remove our quarters tomorrow morning. No one knows where, but I suspect about one mile to the point from here and think preparations to defending a fortification of Earth Works. We do not really believe we will be attacked here, owing to the expiration of the month's enlistments. We are short of men. The South are making a tremendous effort in traveling 35 miles to Bull Run. We did not see a man or negro able to bear arms, all being in the Southern army. They keep a host of negroes entrenching and some of them have run away and come to us, say, their masters put them in the front of the fight. At least they made some use of them. But if they attack us here it will be a long siege. The South will entrench himself every foot of the way and they are doing it now and are within about five miles of us. They can bring two men in the field against our one, owing to peculiar advantage of roads, but when they get here the tables turn, but the fact is, and we need not deny it, our officers are the damndest set of fools and drunkards ever God let get together. If God intended to defeat the Northern army he could not employ better means than the putting such a body of men at the head of the army. If the men could get away, there is not one that would even go into another battle under these officers. I expect nothing but defeat to follow. The first time the officers ran and left their men, the next time the men will start first and not let the officers fool them again. Good officers might have led them to Richmond and they would not have mistrusted they were defeated. But I am tired of Bull Run, and suppose you are too, and will write no more about it.

From Fort Richardson on September 17, 1861, he wrote that “We have just gotten orders to advance on the enemy.

We have waited for them until we have our own companies complete and now we are ready and will give them battle, if they do not give us one. All parties are ready and a bloody day is at hand unless it all fizzles out as it did at Bull Run. But I do not think it will be so. The enemy is flushed at victory at Bull Run, and as they will not run we are in a bend of the river and have no way of retreat except one narrow bridge, over a mile long, and that would break down with half of the form that would get on it in a panic. It is clear to us that the whole force of the enemy is here and unless they can defeat us, we will defeat them with a tremendous effect. If they do succeed in defeating us the great section will be captured. As to the results, I have great fears. The fact is our officers being many of them Democrats and are as hostile to the Administration as ever the enemy were, and see to aiding them of intensive plans, and then lay the disgrace to the Administration and claim to have defended the South hereafter. My opinion is that the Democrats near here need watching more than at present. I believe poaching is rampant in every department. It is easy for a lukewarm general to misunderstand the commands given him and thus open a large gap in our ranks. Besides our officers will be drunk by 2 P.M. This one thing will provoke retreats and everything will be lukewarm. I don't believe the army is sufficiently purged yet, but that we shall soon know.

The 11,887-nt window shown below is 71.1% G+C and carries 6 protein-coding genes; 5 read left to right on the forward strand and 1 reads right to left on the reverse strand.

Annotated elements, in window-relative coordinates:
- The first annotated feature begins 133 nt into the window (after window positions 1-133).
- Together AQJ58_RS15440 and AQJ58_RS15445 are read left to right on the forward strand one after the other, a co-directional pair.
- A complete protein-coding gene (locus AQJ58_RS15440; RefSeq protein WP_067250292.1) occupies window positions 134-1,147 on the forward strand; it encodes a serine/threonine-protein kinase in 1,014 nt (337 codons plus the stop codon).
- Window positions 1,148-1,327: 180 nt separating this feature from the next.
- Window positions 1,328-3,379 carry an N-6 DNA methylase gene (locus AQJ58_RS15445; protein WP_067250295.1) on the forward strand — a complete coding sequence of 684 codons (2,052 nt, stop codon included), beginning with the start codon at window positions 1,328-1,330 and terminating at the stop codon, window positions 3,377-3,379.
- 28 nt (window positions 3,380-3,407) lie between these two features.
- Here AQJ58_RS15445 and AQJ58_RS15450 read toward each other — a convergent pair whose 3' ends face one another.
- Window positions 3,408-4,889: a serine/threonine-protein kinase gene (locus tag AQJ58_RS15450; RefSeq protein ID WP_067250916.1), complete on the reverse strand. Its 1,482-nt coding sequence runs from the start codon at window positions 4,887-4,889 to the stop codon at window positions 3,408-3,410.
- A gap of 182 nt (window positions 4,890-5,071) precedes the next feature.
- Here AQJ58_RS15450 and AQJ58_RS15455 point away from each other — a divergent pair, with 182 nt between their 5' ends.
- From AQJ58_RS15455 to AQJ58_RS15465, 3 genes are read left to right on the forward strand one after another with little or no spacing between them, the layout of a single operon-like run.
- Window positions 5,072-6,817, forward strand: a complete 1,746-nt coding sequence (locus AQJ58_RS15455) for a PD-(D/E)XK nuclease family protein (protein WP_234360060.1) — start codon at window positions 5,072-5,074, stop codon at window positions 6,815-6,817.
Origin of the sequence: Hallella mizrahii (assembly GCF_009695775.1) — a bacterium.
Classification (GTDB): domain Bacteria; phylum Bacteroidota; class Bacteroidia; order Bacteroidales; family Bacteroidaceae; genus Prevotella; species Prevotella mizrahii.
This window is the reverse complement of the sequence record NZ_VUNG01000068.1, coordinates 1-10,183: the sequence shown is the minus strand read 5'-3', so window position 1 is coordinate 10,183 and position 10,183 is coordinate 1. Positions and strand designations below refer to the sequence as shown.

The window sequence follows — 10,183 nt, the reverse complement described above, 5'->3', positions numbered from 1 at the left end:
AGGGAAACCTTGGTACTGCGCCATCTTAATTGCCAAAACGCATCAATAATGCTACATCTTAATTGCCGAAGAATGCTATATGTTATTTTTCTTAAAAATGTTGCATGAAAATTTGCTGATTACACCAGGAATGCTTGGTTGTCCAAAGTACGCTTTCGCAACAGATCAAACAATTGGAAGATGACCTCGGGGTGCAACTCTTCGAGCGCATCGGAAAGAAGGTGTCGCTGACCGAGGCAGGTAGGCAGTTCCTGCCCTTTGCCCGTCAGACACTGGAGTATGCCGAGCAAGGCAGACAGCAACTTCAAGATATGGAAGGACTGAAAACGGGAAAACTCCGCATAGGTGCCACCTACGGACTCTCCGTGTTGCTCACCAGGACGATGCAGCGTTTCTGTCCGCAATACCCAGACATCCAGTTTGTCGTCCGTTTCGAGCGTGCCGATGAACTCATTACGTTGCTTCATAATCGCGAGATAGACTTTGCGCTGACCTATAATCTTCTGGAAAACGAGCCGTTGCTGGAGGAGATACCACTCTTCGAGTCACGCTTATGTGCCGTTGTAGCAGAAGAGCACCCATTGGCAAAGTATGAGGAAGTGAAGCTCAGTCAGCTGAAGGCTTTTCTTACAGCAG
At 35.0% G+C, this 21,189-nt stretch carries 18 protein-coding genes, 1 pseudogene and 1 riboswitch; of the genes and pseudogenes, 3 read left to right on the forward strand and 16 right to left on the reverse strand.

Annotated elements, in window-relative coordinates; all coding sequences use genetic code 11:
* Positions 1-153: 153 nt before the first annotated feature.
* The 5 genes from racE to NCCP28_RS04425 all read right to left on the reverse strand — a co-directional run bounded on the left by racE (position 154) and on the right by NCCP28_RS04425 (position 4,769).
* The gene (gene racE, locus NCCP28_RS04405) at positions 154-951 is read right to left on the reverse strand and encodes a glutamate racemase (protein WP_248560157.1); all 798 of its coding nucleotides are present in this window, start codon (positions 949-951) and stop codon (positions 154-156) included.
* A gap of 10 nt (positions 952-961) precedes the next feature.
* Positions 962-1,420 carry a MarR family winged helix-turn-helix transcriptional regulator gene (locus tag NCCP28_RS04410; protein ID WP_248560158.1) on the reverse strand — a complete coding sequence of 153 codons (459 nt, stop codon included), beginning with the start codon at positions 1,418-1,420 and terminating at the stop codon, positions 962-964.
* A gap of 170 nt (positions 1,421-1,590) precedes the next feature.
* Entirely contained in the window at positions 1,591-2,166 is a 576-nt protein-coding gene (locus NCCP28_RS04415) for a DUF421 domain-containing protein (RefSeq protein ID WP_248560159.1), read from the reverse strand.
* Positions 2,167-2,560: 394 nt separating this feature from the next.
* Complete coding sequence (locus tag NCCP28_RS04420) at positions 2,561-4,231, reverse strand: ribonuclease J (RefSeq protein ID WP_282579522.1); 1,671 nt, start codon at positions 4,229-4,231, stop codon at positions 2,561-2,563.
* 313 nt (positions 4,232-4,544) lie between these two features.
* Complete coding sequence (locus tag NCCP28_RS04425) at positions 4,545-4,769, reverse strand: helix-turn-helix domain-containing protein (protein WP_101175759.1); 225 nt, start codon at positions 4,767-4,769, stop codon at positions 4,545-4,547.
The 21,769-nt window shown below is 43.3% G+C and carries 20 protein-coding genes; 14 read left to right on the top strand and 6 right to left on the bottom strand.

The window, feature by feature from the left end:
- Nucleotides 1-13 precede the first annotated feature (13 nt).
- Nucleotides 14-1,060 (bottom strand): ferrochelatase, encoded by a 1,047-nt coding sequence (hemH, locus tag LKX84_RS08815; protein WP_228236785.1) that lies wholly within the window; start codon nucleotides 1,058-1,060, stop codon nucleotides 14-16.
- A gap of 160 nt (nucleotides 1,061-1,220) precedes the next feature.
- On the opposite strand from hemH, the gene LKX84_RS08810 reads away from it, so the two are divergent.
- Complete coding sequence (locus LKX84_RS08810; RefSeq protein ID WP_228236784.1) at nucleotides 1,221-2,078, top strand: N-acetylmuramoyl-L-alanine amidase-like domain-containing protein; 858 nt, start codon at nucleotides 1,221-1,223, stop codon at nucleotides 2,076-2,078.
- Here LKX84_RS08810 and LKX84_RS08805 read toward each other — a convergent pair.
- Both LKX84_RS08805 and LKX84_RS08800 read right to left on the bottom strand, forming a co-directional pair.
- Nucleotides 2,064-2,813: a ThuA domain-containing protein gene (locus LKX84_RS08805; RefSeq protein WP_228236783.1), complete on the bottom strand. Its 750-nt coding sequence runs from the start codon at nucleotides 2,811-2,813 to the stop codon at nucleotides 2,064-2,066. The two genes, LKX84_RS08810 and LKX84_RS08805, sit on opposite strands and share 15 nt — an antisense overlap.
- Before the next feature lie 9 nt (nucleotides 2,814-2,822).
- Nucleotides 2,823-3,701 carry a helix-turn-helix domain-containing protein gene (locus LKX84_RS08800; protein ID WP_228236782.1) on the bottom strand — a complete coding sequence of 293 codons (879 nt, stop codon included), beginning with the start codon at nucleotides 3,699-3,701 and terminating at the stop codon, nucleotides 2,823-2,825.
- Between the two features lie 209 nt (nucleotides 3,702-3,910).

On November 9, 1861, he wrote from Fort Lyon that “Our matters here are all going right with our Regiment and company. Stephen G. Champlin is colonel and makes a good one but our camp is disagreeable enough. Our tents are poor, but we will get new ones on Monday when I hope we will be more comfortable.” And on November 27, he wrote that

besides my usual task of a company commander, I am detailed on special duty every afternoon on the fort we are building. Add to that the duties of a Judge Advocate of the Regiment to which I am appointed and you have some idea that I am busy. It is useless for me to attempt to give you any idea of the amount of my labors. Enough for me to say I am falling away to a 190 pounds, about 50 more than when I left there. . . . I think we will not remain here much longer, but where we will go is more than I know. Our company are all well and doing well. Lieutenant Brennan is a first rate officer and so is Benjamin Tate. Company I is all right. I am informed that Capt. Weatherwax has conveyed the impression that it was my fault he resigned. Now I can hardly think that he has done so, but if he has, I would like to know it, that I may disprove it now in the time of it. He knows better and knows that I can assign the reason and prove them.

We are all getting the hang of the soldier's life and are better satisfied. Colonel Champlin was a friend of mine at home, and is no less so here. There is a number of lawyers in the Regiment and in selecting me is a mark of distinction that I am proud of. In the meantime, I am not ambitious to be a warrior. To command Co. I through the war and bring them home again, is the height of my ambition. Great changes have taken place, six months ago, I entered the Regiment a perfect greenhorn, and now I believe I stand at the head of the Regiment on tactics. If you were not my friend you would say I was egotistical but not so. I know that at the time of getting up this company, my friends as well as myself were anxious to the result. And because I could not take my place at once, my ill-wishers declaimed it a failure. I am anxious therefore to remove all doubts on the minds of my friends.